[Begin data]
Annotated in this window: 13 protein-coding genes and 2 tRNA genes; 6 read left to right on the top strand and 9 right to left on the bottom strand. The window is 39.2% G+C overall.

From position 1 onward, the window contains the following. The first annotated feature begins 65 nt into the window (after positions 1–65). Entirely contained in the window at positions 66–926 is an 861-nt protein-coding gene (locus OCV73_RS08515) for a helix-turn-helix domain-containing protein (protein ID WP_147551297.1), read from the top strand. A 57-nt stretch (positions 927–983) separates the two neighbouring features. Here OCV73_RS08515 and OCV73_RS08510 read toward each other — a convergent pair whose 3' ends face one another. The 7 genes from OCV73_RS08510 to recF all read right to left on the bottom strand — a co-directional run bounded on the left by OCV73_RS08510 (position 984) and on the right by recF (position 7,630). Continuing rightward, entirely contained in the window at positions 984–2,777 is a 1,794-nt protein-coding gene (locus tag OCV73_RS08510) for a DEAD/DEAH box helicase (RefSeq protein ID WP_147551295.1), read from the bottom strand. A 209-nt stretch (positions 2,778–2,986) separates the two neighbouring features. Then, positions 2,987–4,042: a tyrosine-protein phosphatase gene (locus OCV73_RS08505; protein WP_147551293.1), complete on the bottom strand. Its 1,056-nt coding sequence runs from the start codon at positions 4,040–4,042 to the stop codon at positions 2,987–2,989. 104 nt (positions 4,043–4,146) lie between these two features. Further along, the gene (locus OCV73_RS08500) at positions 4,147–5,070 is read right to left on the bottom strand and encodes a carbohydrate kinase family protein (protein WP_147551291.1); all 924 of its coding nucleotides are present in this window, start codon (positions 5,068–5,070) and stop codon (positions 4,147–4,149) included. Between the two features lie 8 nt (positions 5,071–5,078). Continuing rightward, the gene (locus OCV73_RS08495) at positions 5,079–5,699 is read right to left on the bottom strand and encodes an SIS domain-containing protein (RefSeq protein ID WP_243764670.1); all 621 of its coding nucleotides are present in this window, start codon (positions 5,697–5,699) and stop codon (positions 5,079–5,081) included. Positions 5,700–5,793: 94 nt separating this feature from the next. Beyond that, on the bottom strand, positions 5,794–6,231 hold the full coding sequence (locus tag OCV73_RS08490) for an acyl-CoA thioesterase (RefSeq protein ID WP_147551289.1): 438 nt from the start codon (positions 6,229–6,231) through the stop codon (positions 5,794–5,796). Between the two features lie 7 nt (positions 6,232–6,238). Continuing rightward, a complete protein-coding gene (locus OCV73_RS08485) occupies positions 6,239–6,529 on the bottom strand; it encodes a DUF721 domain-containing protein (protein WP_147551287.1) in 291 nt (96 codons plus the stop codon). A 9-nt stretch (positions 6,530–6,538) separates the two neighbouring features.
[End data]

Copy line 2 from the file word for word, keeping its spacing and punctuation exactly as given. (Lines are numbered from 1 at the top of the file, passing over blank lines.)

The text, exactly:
From position 1 onward, the window contains the following. The first annotated feature begins 65 nt into the window (after positions 1–65). Entirely contained in the window at positions 66–926 is an 861-nt protein-coding gene (locus OCV73_RS08515) for a helix-turn-helix domain-containing protein (protein ID WP_147551297.1), read from the top strand. A 57-nt stretch (positions 927–983) separates the two neighbouring features. Here OCV73_RS08515 and OCV73_RS08510 read toward each other — a convergent pair whose 3' ends face one another. The 7 genes from OCV73_RS08510 to recF all read right to left on the bottom strand — a co-directional run bounded on the left by OCV73_RS08510 (position 984) and on the right by recF (position 7,630). Continuing rightward, entirely contained in the window at positions 984–2,777 is a 1,794-nt protein-coding gene (locus tag OCV73_RS08510) for a DEAD/DEAH box helicase (RefSeq protein ID WP_147551295.1), read from the bottom strand. A 209-nt stretch (positions 2,778–2,986) separates the two neighbouring features. Then, positions 2,987–4,042: a tyrosine-protein phosphatase gene (locus OCV73_RS08505; protein WP_147551293.1), complete on the bottom strand. Its 1,056-nt coding sequence runs from the start codon at positions 4,040–4,042 to the stop codon at positions 2,987–2,989. 104 nt (positions 4,043–4,146) lie between these two features. Further along, the gene (locus OCV73_RS08500) at positions 4,147–5,070 is read right to left on the bottom strand and encodes a carbohydrate kinase family protein (protein WP_147551291.1); all 924 of its coding nucleotides are present in this window, start codon (positions 5,068–5,070) and stop codon (positions 4,147–4,149) included. Between the two features lie 8 nt (positions 5,071–5,078). Continuing rightward, the gene (locus OCV73_RS08495) at positions 5,079–5,699 is read right to left on the bottom strand and encodes an SIS domain-containing protein (RefSeq protein ID WP_243764670.1); all 621 of its coding nucleotides are present in this window, start codon (positions 5,697–5,699) and stop codon (positions 5,079–5,081) included. Positions 5,700–5,793: 94 nt separating this feature from the next. Beyond that, on the bottom strand, positions 5,794–6,231 hold the full coding sequence (locus tag OCV73_RS08490) for an acyl-CoA thioesterase (RefSeq protein ID WP_147551289.1): 438 nt from the start codon (positions 6,229–6,231) through the stop codon (positions 5,794–5,796). Between the two features lie 7 nt (positions 6,232–6,238). Continuing rightward, a complete protein-coding gene (locus OCV73_RS08485) occupies positions 6,239–6,529 on the bottom strand; it encodes a DUF721 domain-containing protein (protein WP_147551287.1) in 291 nt (96 codons plus the stop codon). A 9-nt stretch (positions 6,530–6,538) separates the two neighbouring features.